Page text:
Monday, October 13, 2014

Easy Minestrone

This was certainly an adventure-filled fall break.  I'm almost looking forward to this week back at least I know the bleeding ends at 3:00 pm.

On Wednesday, the Ds and I headed to Honolulu.  We were conveniently able to schedule a follow-up appointment with the allergist on Thursday.  We spent the rest of the time shopping, eating, and rubbing elbows with family at a wedding.

My "little" cousin LA and her fiancee SN tied the knot at the beautiful and classy Halekulani Hotel.  Talk about the wedding of weddings!  Every girl should want a wedding like that.  While the venue was impeccably set up, the food was absolutely delicious.  Glad the happy couple was so concerned about the guests eating well!

After all the indulgences last week, I think it's best to scale back and eat light this week.  I noticed the weather here seems cooler than it was a few weeks ago, making it good soup weather.  This recipe cheats a little and uses 2 cans of Campbell's condensed soup for the base.  But when you're pressed for time on a weeknight, the canned soup ensures everything will come together quickly.

 click on recipe title for printable recipe
Easy Minestrone

     3 slices bacon, chopped (or use 3 tbsp bacon bits + 2 tsp olive oil)
     1 c chopped onion
     1/2 c chopped celery
     1 can Campbell's bean & bacon soup
     1 can Campbell's beef broth
     18 oz water
     1/2 tsp salt
     1 can (14.5 oz) whole tomatoes or stewed tomatoes, broken up
     1/2 c pasta
     1-2 c diced zucchini
     1-2 c shredded cabbage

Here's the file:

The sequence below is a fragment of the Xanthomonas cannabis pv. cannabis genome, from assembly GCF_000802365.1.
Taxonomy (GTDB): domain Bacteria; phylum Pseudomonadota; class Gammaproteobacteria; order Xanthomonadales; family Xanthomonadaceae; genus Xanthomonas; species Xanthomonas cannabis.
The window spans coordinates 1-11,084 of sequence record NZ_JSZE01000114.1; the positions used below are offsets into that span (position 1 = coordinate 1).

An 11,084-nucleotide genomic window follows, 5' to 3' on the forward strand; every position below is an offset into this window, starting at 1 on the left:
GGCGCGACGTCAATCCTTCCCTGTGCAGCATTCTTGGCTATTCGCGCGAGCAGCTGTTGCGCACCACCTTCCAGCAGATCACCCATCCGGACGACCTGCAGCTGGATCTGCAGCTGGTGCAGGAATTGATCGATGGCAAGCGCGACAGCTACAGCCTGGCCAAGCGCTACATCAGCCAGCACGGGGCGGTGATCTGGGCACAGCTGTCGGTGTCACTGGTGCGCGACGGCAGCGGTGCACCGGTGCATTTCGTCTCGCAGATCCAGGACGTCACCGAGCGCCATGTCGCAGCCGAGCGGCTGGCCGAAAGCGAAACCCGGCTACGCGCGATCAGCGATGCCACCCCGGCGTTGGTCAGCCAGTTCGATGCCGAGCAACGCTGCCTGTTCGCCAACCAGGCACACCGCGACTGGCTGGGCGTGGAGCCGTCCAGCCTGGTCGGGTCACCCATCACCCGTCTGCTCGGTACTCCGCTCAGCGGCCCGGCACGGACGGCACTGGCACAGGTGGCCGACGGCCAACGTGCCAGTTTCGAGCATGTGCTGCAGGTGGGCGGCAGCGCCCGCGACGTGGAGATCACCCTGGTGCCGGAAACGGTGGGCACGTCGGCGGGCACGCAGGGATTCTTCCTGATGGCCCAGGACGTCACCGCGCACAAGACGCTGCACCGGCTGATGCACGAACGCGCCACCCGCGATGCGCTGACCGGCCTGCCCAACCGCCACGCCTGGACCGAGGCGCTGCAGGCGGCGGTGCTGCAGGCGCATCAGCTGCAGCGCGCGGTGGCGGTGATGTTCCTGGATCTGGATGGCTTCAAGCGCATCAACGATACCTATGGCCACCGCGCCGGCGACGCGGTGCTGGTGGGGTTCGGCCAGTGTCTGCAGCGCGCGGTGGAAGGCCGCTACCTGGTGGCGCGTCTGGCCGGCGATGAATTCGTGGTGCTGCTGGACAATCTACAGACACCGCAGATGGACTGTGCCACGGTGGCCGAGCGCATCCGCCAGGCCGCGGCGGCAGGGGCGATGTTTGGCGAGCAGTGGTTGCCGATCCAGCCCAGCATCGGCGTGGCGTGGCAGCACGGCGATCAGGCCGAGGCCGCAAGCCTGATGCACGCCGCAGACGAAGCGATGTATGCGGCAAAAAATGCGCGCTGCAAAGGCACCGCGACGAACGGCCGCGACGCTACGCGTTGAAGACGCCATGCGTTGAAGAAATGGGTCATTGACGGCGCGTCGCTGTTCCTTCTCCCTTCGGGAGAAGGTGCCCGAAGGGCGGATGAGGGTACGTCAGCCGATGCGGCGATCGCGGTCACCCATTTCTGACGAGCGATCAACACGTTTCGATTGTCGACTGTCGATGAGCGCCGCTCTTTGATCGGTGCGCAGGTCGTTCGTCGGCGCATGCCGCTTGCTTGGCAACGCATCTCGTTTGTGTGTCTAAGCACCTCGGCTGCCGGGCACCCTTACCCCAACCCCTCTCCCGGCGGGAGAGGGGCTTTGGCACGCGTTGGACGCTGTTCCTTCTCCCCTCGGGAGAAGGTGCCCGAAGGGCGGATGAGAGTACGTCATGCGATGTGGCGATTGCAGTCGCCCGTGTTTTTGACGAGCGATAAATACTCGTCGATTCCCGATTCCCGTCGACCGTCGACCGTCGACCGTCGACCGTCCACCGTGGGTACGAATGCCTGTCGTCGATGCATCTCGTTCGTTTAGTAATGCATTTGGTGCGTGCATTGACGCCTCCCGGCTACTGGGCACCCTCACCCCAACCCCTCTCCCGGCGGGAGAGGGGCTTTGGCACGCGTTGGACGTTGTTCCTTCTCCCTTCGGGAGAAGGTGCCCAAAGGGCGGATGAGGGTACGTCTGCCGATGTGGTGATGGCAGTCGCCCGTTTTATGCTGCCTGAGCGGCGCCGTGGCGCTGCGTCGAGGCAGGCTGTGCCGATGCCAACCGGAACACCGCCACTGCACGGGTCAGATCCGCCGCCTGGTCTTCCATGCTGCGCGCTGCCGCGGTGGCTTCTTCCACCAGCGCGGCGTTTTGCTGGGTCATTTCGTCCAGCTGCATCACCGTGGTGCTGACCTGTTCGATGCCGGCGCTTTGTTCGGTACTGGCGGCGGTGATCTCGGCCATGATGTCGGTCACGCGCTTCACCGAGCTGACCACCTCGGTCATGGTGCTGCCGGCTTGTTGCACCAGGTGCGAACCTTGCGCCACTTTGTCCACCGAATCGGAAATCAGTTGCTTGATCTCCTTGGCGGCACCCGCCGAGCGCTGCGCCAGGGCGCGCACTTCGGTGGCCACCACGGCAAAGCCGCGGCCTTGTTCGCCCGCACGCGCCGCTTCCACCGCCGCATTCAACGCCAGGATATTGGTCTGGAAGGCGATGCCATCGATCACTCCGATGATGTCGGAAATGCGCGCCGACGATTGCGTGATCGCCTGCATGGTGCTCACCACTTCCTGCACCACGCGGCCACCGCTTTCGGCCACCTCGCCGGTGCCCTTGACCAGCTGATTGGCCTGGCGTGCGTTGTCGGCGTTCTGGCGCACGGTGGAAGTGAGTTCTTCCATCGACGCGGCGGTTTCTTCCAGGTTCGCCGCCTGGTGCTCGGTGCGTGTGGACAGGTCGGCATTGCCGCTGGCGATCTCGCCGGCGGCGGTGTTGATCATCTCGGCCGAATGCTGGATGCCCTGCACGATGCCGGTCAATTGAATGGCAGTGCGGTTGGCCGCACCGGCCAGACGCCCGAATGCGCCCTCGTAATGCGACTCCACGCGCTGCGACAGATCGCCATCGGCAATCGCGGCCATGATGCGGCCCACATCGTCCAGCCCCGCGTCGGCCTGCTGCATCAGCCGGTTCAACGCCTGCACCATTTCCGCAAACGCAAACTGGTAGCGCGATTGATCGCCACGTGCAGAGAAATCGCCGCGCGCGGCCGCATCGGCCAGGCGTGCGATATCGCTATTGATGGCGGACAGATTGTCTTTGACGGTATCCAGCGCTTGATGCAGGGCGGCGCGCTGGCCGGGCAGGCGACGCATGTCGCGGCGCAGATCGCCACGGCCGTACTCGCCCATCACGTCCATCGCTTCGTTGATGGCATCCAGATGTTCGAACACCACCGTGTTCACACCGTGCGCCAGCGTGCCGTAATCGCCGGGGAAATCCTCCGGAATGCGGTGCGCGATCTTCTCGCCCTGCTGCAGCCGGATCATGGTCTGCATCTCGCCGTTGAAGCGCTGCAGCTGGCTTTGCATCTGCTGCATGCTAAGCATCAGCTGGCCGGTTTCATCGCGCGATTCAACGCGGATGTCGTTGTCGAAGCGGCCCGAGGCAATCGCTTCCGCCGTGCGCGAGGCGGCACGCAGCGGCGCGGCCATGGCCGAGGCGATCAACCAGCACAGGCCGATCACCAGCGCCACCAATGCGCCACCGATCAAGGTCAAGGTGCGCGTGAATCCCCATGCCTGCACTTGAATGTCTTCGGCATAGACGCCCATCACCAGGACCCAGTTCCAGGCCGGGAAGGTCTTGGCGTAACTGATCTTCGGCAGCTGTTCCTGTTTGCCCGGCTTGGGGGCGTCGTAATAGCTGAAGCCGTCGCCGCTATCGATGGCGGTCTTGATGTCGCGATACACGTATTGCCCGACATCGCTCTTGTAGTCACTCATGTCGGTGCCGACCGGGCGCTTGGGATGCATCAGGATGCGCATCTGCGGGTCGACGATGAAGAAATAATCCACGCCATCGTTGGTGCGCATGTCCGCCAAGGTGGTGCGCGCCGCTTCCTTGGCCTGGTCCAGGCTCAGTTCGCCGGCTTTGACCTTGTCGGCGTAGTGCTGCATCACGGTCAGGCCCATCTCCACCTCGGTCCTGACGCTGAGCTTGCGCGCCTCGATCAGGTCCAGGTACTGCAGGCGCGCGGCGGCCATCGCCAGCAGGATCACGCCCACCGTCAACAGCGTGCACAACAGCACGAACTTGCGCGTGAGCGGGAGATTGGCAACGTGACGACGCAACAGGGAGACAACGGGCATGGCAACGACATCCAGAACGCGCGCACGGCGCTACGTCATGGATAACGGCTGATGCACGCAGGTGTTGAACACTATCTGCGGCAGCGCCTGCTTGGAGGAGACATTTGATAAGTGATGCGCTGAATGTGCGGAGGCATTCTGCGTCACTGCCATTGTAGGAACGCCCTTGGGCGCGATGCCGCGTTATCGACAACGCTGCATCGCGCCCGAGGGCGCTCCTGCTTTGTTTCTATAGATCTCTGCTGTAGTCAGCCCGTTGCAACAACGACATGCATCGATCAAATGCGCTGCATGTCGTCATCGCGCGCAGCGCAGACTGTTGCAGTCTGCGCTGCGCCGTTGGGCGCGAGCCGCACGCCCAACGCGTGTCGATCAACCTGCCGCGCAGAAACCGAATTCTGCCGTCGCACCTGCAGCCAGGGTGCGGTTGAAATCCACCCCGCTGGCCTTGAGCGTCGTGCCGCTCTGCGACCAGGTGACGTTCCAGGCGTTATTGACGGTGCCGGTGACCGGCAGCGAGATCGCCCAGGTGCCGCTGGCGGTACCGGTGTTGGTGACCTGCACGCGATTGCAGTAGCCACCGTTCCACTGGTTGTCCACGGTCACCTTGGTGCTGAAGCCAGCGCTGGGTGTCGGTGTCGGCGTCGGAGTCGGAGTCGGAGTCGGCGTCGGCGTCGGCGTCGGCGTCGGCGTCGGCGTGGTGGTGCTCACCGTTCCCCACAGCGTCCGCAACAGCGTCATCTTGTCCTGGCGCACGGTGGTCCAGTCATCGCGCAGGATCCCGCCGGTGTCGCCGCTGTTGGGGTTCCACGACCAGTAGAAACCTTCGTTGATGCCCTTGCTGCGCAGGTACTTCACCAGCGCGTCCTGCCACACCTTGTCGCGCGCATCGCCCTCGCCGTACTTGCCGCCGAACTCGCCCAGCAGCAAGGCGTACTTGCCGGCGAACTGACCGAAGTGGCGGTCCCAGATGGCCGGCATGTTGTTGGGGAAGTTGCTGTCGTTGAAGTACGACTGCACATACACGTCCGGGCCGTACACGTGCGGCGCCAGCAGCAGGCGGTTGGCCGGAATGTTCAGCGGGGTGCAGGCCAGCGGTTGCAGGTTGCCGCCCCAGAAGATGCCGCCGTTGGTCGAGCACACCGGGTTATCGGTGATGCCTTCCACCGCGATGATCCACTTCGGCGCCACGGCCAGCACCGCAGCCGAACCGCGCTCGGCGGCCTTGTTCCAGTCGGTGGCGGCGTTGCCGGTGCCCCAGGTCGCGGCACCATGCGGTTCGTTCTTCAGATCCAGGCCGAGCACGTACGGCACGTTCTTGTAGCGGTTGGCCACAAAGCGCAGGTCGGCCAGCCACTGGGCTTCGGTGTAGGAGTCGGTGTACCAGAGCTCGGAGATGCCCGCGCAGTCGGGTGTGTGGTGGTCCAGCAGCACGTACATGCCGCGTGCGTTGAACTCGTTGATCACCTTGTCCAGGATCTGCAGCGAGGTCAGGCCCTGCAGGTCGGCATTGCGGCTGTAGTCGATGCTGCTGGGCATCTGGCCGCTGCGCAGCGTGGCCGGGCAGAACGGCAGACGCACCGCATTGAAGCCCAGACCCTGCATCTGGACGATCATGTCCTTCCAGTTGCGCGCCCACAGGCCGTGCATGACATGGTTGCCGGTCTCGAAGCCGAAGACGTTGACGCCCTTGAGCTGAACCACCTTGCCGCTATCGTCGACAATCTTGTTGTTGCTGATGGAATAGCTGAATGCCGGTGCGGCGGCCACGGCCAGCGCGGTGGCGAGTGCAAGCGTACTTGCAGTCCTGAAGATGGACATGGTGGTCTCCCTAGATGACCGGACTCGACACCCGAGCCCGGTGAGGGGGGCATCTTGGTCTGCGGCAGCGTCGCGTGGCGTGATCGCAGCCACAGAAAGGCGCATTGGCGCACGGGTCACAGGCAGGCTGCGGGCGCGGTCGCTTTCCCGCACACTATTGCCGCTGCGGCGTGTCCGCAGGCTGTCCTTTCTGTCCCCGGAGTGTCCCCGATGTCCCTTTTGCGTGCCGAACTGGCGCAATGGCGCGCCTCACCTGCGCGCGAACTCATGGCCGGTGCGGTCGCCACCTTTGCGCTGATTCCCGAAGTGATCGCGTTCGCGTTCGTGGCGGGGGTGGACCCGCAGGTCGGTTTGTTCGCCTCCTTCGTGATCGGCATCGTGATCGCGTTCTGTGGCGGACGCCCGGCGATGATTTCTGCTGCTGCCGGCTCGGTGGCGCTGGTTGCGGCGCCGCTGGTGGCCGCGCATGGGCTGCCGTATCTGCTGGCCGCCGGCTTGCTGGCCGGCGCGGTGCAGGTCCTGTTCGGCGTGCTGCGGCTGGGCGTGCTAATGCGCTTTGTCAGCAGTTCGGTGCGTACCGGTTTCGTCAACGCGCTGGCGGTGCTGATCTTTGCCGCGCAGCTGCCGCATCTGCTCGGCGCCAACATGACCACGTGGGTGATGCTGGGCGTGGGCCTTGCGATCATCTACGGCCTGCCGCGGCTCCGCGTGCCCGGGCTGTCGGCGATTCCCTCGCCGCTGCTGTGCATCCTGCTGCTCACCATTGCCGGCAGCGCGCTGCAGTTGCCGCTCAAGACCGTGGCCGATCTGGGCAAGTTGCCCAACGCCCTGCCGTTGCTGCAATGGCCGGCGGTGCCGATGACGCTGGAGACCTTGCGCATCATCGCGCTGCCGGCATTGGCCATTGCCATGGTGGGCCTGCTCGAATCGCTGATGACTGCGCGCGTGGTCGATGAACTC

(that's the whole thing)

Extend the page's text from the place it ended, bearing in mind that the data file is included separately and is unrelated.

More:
1 clove garlic, minced
     1 tsp shredded basil leaves, optional

Brown bacon (or bacon bits and olive oil), onion, celery, garlic & basil.  Add soup, broth, water, tomatoes, salt, macaroni, zucchini & cabbage.  Bring to a boil then simmer for 15 minutes or until zucchini is cooked.

Monday, October 6, 2014

Almost Cafe Kaila: Belgian Waffle Encore

I am finally on Fall break, a break from work, but a break from nothing else.  This is going to be a busy break!

A year ago, The Help and I headed to the Pacific Northwest to visit AChar and to pay homage to the greatest institution of higher learning (my opinion only).  This year, we're keeping it local.  I'm taking the Ds to Oahu.  We have an allergist visit lined up and a list of places at which to dine, but the high point of our visit will be a wedding!

In planning our eating, both Ds have requested we go to Cafe Kaila for breakfast.  Cafe Kaila, in Market City, seems to be a popular breakfast place with the Japanese tourist crowd.  They arrive in taxis, on foot, and one time, I saw a bus load arrive.  I notice they tend to order family-style, and this might not be a bad idea, after all, the portions at Cafe Kaila are ample.  While I enjoy the egg breakfasts and home fries (hoping I get to try the benedict this time), the Ds go there for Belgian waffles.  After swipering a bite of their waffle, they are not off base in declaring it the best waffle in the world.

The Ds are partial to the waffles at Cafe Kaila, but delicious Belgian waffles can be recreated at home with just a little effort.  I posted a Belgian waffle recipe a few months ago.  That recipe yields crisp, savory waffles which can be made with ingredients you likely have on hand.  However, if you want to capture the crisp, light and slightly lemony taste of the Cafe Kaila waffle, then this week's post is for you.  These waffles are crispier, lighter, and sweeter than my previously posted recipe.  Unfortunately, not many people have buttermilk in the fridge.  If you don't mind running out to the store (or making your own from a powder or milk/vinegar), then this is the recipe you need to make!  You can always use the leftover buttermilk to make red velvet cupcakes!